Journalism In the Digital Era: It’s for Chumps

Man, this is the kind of stuff that can ruin your day. Ruin your year, for that matter.

The short version is that a Washington Post reporter wrote a story, meaning he spent hours tracking down sources, traveling to talk to the sources, checking and re-checking facts, and then, ya know, writing the story. Only to have the entire thing “stolen” by a site called “Gawker,” which specializes in gossip and fluff, with, in effect, no attribution to the original source.

Gawker gets a free story. The WaPo reporter gets, well, nuthin’. Journalism in the age of the internet: Chumpsville.

Although, of course, the WaPo reporter was able to mine the story of the stolen story for another story, the one I linked to above. It’s worth reading, because it digs into how/why this can/will affect the future of news.

So hey, go read it. Quick, before Gawker swipes it, too.

2 thoughts on “Journalism In the Digital Era: It’s for Chumps

  1. Hmm. I’m conflicted on a few levels here, mostly because I don’t know whose side I’m supposed to be on. If they copied enough, shouldn’t it fall into existing copyright law? Of course, that’s messed up enough as it is right now, but it seems like with the Disneys of the world trying to make originators’ rights absolute there wouldn’t be a problem. But I’m admittedly ignorant of the specifics of the law.At first I was prepared to say ‘so what?’ but it seems like in this case the excerpted article went a bit further than it should have. I read Gizmodo and Lifehacker (Gawker-owned sites) and they frequently give a paragraph or two about something written on another site, then link to it. I either say ‘that sounds interesting, but not enough to read all of it’ and move on or click the link and go to the original story. So, essentially, if I was going to read the story in the first place they just got another hit from the Gawker site, and if not then they didn’t lose anything. This does seem like more, though, and so the WP should expect something. I think newspapers are still using the Underwear Gnome business model:1. Build a website2. ???3. ProfitI don’t know; I think I had a lot more steam when I clicked ‘comment.’ This is something I’m interested in, though, and my view is going to be different from yours as I’m ‘Guy who really likes writing but doesn’t expect anyone to pay him for it,’ which means more people reading is a good thing.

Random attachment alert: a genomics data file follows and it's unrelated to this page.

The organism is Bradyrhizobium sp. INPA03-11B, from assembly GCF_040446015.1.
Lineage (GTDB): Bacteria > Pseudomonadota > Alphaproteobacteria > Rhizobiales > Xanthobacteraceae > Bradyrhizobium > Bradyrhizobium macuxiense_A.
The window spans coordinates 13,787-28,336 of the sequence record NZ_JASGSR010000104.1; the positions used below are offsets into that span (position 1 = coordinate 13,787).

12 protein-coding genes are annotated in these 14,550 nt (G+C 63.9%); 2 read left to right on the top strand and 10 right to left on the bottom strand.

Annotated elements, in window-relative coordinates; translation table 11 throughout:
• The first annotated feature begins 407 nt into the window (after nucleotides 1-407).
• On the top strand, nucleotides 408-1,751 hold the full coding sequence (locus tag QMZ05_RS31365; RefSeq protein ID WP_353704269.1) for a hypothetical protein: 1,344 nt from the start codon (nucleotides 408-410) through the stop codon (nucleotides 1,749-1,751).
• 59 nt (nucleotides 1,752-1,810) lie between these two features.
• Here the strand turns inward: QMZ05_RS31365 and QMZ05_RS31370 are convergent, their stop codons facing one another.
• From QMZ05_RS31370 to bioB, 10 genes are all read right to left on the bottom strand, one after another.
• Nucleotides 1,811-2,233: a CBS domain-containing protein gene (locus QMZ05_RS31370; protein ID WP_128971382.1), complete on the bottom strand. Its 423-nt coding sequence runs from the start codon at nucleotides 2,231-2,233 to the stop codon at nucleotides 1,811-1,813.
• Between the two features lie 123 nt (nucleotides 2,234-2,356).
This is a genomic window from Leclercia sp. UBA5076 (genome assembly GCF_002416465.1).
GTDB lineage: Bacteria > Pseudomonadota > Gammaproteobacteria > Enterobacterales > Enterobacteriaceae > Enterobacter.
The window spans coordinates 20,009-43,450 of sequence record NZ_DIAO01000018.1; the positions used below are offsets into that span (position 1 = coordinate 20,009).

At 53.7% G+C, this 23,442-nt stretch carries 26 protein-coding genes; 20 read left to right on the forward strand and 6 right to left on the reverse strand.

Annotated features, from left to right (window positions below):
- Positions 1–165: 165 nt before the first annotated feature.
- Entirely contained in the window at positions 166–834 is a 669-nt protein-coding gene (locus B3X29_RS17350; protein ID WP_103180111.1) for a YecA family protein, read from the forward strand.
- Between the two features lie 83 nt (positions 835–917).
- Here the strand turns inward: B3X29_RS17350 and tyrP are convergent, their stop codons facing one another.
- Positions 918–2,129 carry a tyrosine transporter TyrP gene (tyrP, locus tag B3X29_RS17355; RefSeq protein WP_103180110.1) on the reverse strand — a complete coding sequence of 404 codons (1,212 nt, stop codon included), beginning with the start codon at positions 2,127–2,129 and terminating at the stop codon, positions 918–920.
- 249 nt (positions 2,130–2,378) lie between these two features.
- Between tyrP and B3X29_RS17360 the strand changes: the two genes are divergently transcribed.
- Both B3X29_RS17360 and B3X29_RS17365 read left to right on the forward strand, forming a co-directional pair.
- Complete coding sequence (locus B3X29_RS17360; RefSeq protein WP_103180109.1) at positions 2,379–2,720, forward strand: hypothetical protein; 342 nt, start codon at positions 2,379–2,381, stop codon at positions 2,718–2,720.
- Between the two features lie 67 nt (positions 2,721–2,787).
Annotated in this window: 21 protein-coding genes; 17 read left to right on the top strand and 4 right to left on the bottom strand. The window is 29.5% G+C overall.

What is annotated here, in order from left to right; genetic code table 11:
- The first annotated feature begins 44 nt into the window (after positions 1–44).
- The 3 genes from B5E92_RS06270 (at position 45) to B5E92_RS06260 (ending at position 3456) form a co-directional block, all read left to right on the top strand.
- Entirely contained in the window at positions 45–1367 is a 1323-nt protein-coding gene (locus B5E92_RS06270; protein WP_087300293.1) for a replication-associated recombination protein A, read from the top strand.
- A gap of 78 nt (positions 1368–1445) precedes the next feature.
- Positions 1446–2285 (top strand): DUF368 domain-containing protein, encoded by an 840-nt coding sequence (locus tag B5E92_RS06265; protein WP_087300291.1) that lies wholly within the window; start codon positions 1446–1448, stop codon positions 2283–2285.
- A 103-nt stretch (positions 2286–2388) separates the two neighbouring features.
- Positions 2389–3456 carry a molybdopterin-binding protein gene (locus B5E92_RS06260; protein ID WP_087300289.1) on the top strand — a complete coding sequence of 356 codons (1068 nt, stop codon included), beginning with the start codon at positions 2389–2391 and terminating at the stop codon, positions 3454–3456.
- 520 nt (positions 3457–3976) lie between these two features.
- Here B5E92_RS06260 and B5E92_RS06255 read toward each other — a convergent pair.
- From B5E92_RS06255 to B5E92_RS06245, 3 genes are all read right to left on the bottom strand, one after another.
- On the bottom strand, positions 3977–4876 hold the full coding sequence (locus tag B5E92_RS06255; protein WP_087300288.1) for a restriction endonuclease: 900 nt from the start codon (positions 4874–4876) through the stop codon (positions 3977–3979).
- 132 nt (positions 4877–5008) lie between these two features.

2. I love the “Underwear Gnome” biz model! What a hoot.But your last point is one I wish everyone “got”: People who write for the sake of writing definitely see this differently than people who want to get paid for it. The cliched analogy is the doctor/plumber: you wouldn’t expect either one of them to do work for free, so why are writers treated differently?And I think your point extends on to readers as well. My experience has been that most readers simply don’t understand that the content — the stuff they like reading — requires some effort on the part of the “content provider.”Ditto, however, for people who listen to music. Why in the world should Mick Jagger or anyone else hand the stuff over for free? (Answer: He shouldn’t!)But as usual, I’m rambling….


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